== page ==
Another part of our (hopefully) year-long video project, A Year of Beer. looking at the idea of beer and seasonality - how different styles of beer are more appropriate to different seasons, weathers, festivals and so on. There will also be a bit of beer and food matching thrown in because, hell, we love to eat as much as we love to drink.
This week: Hawkshead Brewery
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I first stumbled upon a beer from the Hawkshead Brewery a few years ago, while spending a birthday weekend in the Lake District. The beer was Hawkshead Bitter, and it had a markedly bright, vibrant hop character, which at the time seemed more in keeping with American craft beers than it did with English ale. I didn't know much about the brewery then, and I don't know a great deal more now, but a bit of web research will give you these highlights: founded by Alex Brodie, an ex-BBC World Service correspondent, the brewery has grown quickly and relocated from Hawkshead to Staveley. I do know, via a friend who spent a stag afternoon at the brewery dressed as a Victorian gentleman, that the new brewery and beer hall is extensive and impressive.
And the beers, although perhaps not as extensive as the new brewery, are also impressive. Lakeland Lager (5%abv) is a good stab at the pilsner style, with a crisp, lemony bite and clean, assertive bitterness building in the finish. Lakeland Gold (4.4%abv) is as good a golden ale as I've drunk this year, with a wonderful softness to it, the pale malt working nicely as a blank canvas against which vibrant floral and citrus hops display themselves.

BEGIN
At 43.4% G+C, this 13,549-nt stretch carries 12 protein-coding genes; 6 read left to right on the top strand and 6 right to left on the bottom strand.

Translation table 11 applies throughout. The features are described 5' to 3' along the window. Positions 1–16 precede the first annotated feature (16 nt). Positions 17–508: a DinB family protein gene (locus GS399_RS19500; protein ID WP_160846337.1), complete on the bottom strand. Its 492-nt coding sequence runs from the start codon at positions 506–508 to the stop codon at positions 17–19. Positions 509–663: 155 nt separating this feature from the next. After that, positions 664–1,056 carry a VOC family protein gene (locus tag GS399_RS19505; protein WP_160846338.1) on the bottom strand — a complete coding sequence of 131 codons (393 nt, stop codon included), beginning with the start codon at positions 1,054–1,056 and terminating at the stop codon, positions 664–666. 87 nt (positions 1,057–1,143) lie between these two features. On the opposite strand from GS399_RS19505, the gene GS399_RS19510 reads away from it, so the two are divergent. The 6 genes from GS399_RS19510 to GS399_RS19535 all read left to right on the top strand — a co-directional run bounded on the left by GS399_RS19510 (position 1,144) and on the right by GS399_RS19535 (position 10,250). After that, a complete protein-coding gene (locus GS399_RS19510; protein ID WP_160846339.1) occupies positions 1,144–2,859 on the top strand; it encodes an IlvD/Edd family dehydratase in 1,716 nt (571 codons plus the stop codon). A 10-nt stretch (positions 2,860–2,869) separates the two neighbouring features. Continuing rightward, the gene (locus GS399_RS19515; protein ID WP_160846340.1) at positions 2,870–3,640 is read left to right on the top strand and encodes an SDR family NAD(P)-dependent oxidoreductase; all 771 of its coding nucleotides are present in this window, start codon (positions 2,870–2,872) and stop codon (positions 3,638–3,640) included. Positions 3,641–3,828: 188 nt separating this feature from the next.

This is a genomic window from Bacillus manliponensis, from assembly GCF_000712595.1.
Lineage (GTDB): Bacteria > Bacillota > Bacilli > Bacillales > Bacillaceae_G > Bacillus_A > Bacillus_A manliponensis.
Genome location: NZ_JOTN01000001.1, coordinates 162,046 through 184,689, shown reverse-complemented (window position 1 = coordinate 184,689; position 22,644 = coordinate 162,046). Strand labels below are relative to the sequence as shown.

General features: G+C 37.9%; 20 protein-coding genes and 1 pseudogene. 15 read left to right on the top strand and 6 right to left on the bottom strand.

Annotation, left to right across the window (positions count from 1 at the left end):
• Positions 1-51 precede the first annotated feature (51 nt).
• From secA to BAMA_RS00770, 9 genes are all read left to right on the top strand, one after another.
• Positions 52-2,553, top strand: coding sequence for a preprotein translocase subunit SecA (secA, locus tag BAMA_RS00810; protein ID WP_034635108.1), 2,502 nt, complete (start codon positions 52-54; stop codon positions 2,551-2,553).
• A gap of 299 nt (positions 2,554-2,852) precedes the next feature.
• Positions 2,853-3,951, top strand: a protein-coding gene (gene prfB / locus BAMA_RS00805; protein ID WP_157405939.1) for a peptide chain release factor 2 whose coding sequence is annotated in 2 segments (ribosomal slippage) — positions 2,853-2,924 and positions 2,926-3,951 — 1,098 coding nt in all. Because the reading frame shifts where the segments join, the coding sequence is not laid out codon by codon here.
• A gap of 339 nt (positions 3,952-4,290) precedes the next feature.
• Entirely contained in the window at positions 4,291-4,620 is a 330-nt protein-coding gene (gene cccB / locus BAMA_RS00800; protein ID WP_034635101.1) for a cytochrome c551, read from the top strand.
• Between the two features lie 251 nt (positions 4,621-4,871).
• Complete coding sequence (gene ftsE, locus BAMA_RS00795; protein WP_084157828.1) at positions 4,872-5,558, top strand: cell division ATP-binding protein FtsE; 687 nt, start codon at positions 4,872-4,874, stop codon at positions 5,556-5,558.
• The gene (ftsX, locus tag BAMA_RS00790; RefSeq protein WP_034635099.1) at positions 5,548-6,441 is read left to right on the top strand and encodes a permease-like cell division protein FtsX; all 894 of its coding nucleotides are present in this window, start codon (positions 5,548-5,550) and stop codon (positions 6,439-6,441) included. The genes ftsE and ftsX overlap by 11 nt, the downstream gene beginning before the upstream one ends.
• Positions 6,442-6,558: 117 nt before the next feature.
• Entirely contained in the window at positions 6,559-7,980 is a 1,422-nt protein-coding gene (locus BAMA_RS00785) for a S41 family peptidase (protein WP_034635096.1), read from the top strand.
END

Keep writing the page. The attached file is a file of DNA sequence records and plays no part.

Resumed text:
The surprise of the three beers tasted here was undoubtedly Brodie's Prime (4.9%abv). This looks a little like a stout, but the aroma puts flight to that mistake; lots of dark fruit and cocoa, with some dark chocolate, a very faint hint of smoke and an earthy spiciness in the background. A dark ale that manages to be both complex and drinkable. It's fresh and vibrant, but also has depth and body. Really very good.
Two other beers not documented in the video (you see, if you only watch these videos on YouTube, you don't get the full story) are Hawkshead Red which, as the name implies, is a rich red ale, with a ripe fruit and red berry malt character, and an Organic Stout which, I have to be honest, I haven't tried yet - I was contemplating trying it with some oysters, so that's still at least six weeks away.
Hawkshead Brewery seem to be on a roll at the moment. The beers are great, the range of beers is entirely appropriate to the size of brewery, and the quality is high. For sure, good things are beckoning for them.
NB - For the avoidance of doubt and the purposes of transparency I should probably mention that the owner of the Hawkshead Brewery, Alex Brodie, also happened to be on the panel of judges who anointed me Beer Writer of the Year in 2008. He's clearly a gentleman of no small taste and refinement, but that would count for nowt if the beers weren't great.